The American Academy of Dermatology notes that 80 million men and women in America have hereditary hair loss. Melissa Buesching, community outreach coordinator, The Parkview Center for Healthy Living – Warsaw, takes a few minutes to define alopecia (abnormal hair loss) and what we can do to address it.
What is considered an abnormal amount of hair loss?
Hair loss is normal. We all lose hair every day, whether it’s when we’re shampooing it, brushing it or curling it. Abnormal hair loss is known as alopecia. This condition occurs when the pattern of hair loss becomes uncharacteristic, signaling something has gone wrong in the body. In this case, it’s important for you to be proactive and take charge of your health. Your physician can help by performing one of the following:
- Blood test – This can help uncover any medical conditions related to your hair loss.
- Pull test – The physician will “pull” a small amount of hairs from your head to determine at what stage you are in the shedding process.
- Scalp biopsy – A small sample of skin is removed from the scalp to determine root growth.
- Light microscopy – A small instrument is used to examine the hairs trimmed at the base of the hair follicle.
What are common causes of hair loss?
Perhaps the most common culprit is genetics. Hair loss can be hereditary and generally, people prefer to let their baldness run its course untreated. Other common causes can be linked to symptoms of short-term events like stress, pregnancy, hormonal changes, disease, medical conditions and some medications. These are examples of what are usually temporary situations in which your hair will grow back once the distressing event or treatment has passed. Lastly, certain hairstyles or excessive hairstyling that pull your hair tight, like pigtails or cornrows, can cause alopecia. Hot oil hair treatments and permanents can cause inflammation of hair follicles, too, which can ultimately lead to hair loss.
What are the signs of alopecia?
Gradual thinning on the top of the head is the most common sign. In men, hair often begins to recede from the forehead in a line that resembles the letter “M”. Women typically retain the hairline on the forehead but have a broadening of the part in their hair. Some people experience smooth, coin-sized bald spots or patchy bald spots. This type of hair loss usually affects just the scalp, but can also occur in beards or eyebrows. In some cases, skin might become itchy or painful before the hair falls out. A physical or emotional shock can cause hair to loosen. Handfuls of hair might come out when combing or washing your hair or even after gentle tugging. This type of hair loss usually causes overall hair thinning and not bald patches. Some conditions and medical treatments, such as chemotherapy for cancer, can result in the loss of hair all over your body. The hair usually grows back. Patches of scaling that spread over the scalp are a sign of ringworm. It may be accompanied by broken hair, redness, swelling and, at times, release of a liquid.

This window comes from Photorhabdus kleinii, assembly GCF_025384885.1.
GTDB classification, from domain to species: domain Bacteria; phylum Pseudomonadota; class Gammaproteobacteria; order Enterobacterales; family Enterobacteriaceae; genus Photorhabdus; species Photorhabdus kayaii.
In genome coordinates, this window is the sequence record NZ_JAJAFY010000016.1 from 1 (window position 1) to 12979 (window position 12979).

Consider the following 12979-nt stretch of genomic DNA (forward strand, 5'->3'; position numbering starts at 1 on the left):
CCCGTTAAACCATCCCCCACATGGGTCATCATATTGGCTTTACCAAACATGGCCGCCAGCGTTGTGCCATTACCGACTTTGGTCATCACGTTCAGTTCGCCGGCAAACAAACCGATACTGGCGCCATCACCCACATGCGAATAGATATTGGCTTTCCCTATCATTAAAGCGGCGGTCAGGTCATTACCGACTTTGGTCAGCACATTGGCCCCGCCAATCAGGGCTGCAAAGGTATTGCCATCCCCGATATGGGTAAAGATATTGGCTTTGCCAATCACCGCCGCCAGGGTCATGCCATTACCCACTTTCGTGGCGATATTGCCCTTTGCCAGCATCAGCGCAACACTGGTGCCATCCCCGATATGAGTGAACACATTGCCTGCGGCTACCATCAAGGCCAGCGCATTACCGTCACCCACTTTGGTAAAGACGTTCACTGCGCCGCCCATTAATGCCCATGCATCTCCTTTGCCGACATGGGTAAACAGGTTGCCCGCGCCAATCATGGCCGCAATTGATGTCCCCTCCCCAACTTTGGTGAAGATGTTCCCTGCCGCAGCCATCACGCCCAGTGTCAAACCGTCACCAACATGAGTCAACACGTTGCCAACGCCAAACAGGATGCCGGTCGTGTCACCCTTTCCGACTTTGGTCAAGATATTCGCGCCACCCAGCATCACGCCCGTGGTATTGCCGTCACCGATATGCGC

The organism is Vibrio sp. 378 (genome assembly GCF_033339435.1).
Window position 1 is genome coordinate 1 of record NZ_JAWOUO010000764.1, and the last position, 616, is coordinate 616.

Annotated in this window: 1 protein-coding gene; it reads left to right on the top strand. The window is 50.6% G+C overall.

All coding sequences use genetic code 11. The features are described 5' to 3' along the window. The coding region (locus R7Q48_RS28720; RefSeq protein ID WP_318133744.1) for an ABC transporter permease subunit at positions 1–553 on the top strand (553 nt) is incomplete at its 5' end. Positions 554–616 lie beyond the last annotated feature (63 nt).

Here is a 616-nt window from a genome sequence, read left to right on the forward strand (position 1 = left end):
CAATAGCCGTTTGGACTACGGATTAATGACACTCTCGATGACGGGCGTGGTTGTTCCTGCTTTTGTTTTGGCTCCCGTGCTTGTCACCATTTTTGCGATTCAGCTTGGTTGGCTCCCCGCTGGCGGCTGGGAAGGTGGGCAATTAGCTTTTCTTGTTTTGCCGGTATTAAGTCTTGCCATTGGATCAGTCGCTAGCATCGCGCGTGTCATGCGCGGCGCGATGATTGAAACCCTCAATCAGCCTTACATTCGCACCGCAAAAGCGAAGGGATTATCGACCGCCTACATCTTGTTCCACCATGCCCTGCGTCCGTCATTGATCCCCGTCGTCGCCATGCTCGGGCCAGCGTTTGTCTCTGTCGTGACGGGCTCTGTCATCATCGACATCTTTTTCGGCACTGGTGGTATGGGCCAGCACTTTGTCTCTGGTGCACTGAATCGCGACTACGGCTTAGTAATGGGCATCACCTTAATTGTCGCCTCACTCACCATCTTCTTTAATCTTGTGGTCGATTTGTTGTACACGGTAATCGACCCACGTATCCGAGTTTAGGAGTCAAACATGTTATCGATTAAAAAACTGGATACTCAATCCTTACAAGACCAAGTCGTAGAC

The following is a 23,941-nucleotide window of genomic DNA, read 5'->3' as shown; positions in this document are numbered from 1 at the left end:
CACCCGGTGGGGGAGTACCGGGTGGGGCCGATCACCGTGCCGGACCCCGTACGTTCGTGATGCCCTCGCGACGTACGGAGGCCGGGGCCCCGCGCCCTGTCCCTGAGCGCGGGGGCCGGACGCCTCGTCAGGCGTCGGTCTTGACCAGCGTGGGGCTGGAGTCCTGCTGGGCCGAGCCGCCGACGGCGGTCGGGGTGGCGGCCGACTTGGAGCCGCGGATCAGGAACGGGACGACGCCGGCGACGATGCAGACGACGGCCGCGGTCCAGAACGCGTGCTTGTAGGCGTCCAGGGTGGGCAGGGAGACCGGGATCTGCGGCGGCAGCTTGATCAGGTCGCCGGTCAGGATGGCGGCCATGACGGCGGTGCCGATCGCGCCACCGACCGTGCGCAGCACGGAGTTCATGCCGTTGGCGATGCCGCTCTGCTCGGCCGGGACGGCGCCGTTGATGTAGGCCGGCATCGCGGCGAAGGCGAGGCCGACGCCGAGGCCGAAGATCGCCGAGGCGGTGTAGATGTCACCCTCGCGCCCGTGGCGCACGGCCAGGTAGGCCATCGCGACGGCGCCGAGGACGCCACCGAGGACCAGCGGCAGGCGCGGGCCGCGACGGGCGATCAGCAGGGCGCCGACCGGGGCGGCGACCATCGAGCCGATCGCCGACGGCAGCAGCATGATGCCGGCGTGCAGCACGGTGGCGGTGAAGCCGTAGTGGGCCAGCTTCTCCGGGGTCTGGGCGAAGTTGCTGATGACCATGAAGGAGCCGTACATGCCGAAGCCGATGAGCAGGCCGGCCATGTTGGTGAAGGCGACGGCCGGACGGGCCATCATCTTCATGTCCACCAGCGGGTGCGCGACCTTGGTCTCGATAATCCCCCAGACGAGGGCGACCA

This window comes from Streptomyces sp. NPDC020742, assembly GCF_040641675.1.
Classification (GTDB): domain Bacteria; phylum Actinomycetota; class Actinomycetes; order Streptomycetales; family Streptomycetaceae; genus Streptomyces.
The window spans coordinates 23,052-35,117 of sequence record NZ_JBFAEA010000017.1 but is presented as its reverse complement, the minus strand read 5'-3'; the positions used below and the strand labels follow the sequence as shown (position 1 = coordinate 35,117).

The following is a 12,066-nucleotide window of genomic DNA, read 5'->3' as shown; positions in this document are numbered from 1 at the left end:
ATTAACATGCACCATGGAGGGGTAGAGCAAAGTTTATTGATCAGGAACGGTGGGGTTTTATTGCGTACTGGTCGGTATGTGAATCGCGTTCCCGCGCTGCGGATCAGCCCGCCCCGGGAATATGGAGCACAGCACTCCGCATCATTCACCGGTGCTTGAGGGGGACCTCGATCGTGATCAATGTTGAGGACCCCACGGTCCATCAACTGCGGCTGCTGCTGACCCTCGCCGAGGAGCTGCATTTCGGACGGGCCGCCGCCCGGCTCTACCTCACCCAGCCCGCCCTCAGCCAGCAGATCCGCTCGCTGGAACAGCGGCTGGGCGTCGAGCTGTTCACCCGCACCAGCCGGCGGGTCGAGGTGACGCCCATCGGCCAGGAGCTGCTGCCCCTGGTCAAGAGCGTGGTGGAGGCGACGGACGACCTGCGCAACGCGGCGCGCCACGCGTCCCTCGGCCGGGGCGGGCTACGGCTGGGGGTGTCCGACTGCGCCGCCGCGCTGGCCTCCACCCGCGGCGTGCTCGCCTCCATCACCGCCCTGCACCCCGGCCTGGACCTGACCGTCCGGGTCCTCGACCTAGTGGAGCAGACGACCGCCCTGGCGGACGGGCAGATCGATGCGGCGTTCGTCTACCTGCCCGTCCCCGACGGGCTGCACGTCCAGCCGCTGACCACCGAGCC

Is diet/lifestyle linked to hair loss?
Definitely! Poor nutrition and lifestyle are linked to hair loss as well as family history, age, certain medical conditions, such as diabetes or lupus, and last but not least, stress.
Are there any effective treatments for hair loss?
There are effective treatments for some types of hair loss. However, unfortunately, some hair loss is permanent. With some conditions, like patchy alopecia, hair can regrow without treatment. Other treatments for hair loss might include medications, surgery, laser therapy, and wigs or hairpieces. Your doctor might suggest a combination of these approaches in order to get the best results. The ultimate goal of treatment is to promote hair growth, slow hair loss or hide hair loss.
How can someone handle the emotional stress of hair loss?
Our hair is such an identifier, or our “crown of glory” so to speak. We feel most confident when we’re having a “good hair day” or show off a new cut. It’s amazing how closely our hair is linked to our mood and self-esteem. It seems vain to give it such significance, but it’s an important part of our appearance. After all, it’s a key component of our personal style. The ultimate irony is, when we feel stressed, many of us tend to play with our hair by either twisting or twirling it.
The best way to handle the emotional stress of hair loss is to give yourself the time to grieve the loss of your hair, but quickly become your own advocate and schedule an appointment with your physician to understand what’s going on with your body. This way you are in control and taking a proactive approach to getting to a healthier you.
How can hair loss be prevented?
These are some tips that may help you avoid preventable types of hair loss:
- Eat a nutritionally balanced diet.
- Avoid tight hairstyles, such as braids, buns or ponytails.
- Avoid compulsively twisting, rubbing or pulling your hair.
- Treat your hair gently when washing and brushing.
- Avoid harsh treatments such as hot rollers, curling irons, hot oil treatments and permanents.